Proper Fireplace Care Ensures Warm and Safe Heating
(ARA) – As the temperatures drop, there’s nothing like coming home and warming up in front of a toasty fire. Indeed, more than one-third of Americans use fireplaces, wood stoves and other fuel-fired appliances as primary heat sources in their homes, according to the United States Fire Administration. However, heating is the leading cause of winter fires. Each year, more than a half million winter fires cause $3 billion in property loss, 1,900 deaths and nearly 8,000 injuries.
One way to help prevent a winter fire is to clean your fireplace and chimney before the first fire of the season. Here’s what you need to know to make your fireplace safer:
Clean creosote and soot that accumulates on the inside walls of the fireplace and chimney. Creosote is a highly flammable brown or black residue that can cause chimney fires. Soot is made up of carbon – fine black particles that build up and can be difficult to clean once in the home.
You will need a variety of equipment to properly clean your fireplace. Instead of buying equipment that you’ll only use once a year and then have to store in your home, save time and money by renting it from your local American Rental Association member rental store.
Before renting, measure the size of your chimney to determine the right size brushes. You will need brushes, rods, a ladder, protective coverings for furniture, buckets, a shovel and broom, vacuum cleaner and flashlight. If you have any questions, rental store staff can provide you with all the information on how to use the equipment.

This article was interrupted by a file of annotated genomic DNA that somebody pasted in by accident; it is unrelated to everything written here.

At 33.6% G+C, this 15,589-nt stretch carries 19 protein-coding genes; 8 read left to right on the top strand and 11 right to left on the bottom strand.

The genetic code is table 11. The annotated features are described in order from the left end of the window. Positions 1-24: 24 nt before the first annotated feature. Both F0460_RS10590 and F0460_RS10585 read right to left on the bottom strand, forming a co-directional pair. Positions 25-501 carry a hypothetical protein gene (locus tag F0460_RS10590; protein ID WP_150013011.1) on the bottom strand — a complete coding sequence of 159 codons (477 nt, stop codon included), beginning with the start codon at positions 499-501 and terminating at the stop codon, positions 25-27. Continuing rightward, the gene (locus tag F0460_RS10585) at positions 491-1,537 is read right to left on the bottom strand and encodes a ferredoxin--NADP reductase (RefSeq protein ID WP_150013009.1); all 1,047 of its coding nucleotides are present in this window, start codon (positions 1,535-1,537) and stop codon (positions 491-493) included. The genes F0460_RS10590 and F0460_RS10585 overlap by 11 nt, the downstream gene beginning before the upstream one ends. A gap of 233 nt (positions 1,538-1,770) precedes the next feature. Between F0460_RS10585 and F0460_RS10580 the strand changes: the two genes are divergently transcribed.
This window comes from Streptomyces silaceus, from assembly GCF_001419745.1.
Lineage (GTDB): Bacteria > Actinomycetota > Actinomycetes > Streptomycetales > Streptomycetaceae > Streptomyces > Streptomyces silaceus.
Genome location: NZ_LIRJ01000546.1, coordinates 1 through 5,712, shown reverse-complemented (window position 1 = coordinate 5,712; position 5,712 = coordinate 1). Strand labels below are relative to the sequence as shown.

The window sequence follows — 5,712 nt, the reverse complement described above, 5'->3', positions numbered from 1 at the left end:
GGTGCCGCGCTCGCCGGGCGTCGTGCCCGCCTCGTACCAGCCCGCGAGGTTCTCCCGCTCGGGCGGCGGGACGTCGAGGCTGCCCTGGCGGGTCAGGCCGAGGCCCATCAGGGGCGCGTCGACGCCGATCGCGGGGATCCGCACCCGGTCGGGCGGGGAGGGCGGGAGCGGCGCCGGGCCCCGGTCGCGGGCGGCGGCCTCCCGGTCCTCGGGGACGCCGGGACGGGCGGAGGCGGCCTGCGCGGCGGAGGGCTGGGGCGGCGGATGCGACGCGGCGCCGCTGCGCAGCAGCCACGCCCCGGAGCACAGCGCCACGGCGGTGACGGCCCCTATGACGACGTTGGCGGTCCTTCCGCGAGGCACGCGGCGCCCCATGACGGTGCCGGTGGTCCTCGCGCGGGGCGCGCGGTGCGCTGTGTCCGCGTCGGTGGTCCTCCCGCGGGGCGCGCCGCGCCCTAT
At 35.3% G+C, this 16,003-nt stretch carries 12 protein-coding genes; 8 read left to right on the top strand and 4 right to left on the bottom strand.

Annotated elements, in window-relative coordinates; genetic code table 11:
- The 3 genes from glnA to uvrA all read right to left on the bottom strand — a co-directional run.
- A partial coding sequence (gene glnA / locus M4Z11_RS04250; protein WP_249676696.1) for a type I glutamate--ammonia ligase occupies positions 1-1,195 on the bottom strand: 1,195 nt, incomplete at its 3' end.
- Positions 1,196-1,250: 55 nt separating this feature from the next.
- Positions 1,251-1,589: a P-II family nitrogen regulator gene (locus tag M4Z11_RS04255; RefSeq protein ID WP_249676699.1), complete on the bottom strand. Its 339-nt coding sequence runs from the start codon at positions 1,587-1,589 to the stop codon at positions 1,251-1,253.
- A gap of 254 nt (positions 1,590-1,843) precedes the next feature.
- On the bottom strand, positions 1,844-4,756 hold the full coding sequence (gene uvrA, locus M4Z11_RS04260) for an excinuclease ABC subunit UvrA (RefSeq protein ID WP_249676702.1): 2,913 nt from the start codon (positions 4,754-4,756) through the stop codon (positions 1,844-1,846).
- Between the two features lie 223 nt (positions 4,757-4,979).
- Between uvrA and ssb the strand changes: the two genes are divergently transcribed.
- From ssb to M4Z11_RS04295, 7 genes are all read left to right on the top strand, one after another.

- Protective Measures
For yourself, be sure to wear old clothes that can get dirty, and safety goggles and a dust mask to avoid getting soot into your eyes or lungs. Cover all interior furniture, rugs and other items in the room to prevent soot from settling in fabric fibers.
- Roof Cleaning
Before getting on the roof, make sure you have someone to spot and help you with the project. Climb your ladder carefully, bringing the rods and brushes with you. Assemble the rods and brushes and run down the chimney, using a short up and down motion. Buildup should fall to the bottom of the fireplace where you can easily remove it.
- Indoor Cleaning
Inside your fireplace you will find the damper and the flue. The damper is the hardware inside the fireplace that controls the air flow. The flue is the pipe that runs between the fireplace and chimney. Both can have buildup of soot and creosote. Use a hand brush to scrub clean.
Use a small shovel and broom to clean the debris that has accumulated. Use a vacuum to clean up any fine dirt within the fireplace. Vacuum the surrounding floor thoroughly.
While cleaning your fireplace, inspect it for any major changes. Loose bricks around the fireplace should be repaired immediately. The glass doors on the outside of the fireplace should be cleaned regularly to increase heat transfer. For any major concerns, have your fireplace inspected by a professional.
Use a clean burning wood that has been properly dried. Also, save money by cutting firewood out of trees from your own yard. Trees and large branches that have fallen in storms make particularly good firewood, because they are already on the ground.
To cut the firewood, you’ll need a chainsaw, an iron wedge, a sledge hammer and a splitting maul. All these tools are available at your local ARA member rental store. Employees there will also be able to provide you with the important safety precautions you’ll need to operate the equipment.
Follow these tips for a cleaner and safer fireplace. For more ideas about how you can use rental equipment to clean your fireplace and chimney, or to find the rental store nearest you, visit www.RentalHQ.com.
Equipment for these tasks can be rented from American Rental Association (ARA) member rental stores. To find one, search this Web site by geographical area, and more specifically, by the type of equipment you are looking to rent.